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Dreams Worth Surviving

On August 28th, 2013, the world celebrated the 50 year anniversary of Martin Luther King Jr’s famous “I Have A Dream” Speech during the 1963 march on Washington for racial equality. For the past 50 years millions of people have dared dream along with MLK for an end to racism. And great progress has been made. Progress many people never dreamed possible until that day, 50 years ago when MLK spoke it with confidence and fervor.

It got me thinking– what are my dreams? I have dreams to one day raise a family and maybe get a Ph.D. I have specific dreams for specific people in my life, for them to mature and grow and make decisions that will honor themselves and God. I have dreams for the girls at My Refuge House– to rise above all they have been through and grasp a new future. And I have a dream for the end of human trafficking in our world, in our lifetime.

For some people it’s impossible to dream big, when the essentials of life are not accessible to them. I then thought of Carrie, 15 years old,  who was rescued in Cebu en route from her tiny fishing village to Manila where her trafficker intended to sell her and sexually exploit her. Thankfully she was rescued before she was exploited and brought to My Refuge House With only a sixth grade education, Carrie did not even dare to dream for her own future. She wanted to be a maid or a clerk in a corner store, because those were the only jobs she could think of that didn’t require an education, and she knew it was impossible for her family to afford her education. Now, 2 years later, Carrie is almost 18, has earned a GED, and is currently studying for a college scholarship exam!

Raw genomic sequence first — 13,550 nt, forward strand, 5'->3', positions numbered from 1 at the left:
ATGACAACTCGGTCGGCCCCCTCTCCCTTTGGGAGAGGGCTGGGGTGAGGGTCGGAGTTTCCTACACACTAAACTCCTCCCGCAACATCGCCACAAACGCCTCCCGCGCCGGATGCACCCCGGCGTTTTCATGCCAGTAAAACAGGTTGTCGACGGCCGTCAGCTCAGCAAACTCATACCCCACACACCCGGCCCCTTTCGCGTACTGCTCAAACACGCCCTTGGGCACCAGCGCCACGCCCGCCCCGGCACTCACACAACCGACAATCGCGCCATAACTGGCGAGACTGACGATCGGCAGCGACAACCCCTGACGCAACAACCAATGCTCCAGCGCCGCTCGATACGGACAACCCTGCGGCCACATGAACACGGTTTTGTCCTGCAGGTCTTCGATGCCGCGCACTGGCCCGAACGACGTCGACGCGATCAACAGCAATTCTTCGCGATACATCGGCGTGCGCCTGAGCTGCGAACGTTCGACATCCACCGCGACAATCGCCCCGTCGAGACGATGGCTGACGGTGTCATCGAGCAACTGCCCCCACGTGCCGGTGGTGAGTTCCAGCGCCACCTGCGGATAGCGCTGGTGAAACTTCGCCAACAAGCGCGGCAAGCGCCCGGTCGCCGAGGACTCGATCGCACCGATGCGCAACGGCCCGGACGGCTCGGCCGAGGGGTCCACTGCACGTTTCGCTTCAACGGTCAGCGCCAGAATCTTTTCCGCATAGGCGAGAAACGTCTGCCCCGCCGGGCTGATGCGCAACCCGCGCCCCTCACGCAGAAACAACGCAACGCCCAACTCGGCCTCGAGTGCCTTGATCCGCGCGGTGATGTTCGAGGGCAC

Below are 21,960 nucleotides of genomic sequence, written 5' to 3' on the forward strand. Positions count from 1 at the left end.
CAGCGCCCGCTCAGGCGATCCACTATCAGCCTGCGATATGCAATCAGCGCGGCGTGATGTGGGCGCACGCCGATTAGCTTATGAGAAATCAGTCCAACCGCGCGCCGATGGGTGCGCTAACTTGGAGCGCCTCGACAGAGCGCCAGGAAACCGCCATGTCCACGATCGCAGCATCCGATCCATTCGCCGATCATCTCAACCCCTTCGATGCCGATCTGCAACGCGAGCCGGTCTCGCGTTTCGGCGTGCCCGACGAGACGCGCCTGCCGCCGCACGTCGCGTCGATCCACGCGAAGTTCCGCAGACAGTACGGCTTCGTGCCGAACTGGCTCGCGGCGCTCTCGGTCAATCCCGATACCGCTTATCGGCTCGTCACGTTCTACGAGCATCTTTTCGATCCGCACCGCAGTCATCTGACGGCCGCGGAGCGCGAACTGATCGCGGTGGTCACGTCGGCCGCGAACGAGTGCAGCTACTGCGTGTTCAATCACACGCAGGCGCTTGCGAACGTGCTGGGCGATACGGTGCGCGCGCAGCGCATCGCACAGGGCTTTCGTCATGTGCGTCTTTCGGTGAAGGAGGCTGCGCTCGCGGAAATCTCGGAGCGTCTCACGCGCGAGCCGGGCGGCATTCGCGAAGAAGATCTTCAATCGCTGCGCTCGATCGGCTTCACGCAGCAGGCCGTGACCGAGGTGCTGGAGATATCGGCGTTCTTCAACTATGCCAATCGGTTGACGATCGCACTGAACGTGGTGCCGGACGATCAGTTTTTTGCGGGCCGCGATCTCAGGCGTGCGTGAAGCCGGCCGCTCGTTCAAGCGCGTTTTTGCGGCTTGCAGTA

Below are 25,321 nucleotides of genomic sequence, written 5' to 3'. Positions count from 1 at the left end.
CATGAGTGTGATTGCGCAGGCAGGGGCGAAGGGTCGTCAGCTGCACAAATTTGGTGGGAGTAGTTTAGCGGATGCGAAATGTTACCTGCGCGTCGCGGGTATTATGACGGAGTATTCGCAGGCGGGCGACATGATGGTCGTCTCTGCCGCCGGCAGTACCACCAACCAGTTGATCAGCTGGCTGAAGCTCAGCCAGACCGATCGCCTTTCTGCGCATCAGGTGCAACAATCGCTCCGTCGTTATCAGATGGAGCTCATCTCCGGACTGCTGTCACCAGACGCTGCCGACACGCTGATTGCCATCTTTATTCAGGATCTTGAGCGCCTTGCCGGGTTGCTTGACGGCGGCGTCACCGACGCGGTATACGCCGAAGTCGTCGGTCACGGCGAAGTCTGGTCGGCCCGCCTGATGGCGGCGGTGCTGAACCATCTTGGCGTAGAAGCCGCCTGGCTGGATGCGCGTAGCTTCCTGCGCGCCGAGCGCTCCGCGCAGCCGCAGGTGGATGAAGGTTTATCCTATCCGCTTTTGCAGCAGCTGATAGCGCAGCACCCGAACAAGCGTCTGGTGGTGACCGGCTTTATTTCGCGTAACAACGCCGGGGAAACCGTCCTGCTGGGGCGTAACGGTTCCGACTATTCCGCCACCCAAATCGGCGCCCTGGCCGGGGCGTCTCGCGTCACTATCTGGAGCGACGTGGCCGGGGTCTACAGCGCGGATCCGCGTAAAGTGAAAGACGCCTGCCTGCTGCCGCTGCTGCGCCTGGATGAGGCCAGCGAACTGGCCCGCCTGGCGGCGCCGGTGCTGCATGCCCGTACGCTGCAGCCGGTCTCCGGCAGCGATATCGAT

It took over six months of being surrounded by hope and opportunity for Carrie to begin to dream about her future. I can still picture her, laughing dismissively at the thought of graduating. She had convinced herself it would never happen and couldn’t even entertain the idea for months. But thanks to the care, the love, the hope spoken daily to her about a different kind of future, Carrie rose up to be one of the most determined girls at My Refuge House.

Martin Luther Kind Jr shouted a dream that other people had barely been able to whisper. He made it possible for us to dream (and fight!) for equality and justice.

Your gifts and prayers that allow our staff to pour love into Carrie’s life daily, made it possible for her to dream (and fight!) for a new future for herself.

Will you pray for Carrie as she studies for her scholarship exam? Will you consider making a donation to provide for her daily care and education at My Refuge House? Carrie’s new dream is to teach elementary school. Will you dream with Carrie of the possibilities for a new future?

Carrie’s dreams– and the dreams of the other girls in our home– are worth surviving the next 50 years.

So is the dream for no more victims of trafficking in our life time.

Let’s make these dreams possible.

Do you want to leave a note of encouragement for Carrie? Write in the comments and we’ll be sure she gets it!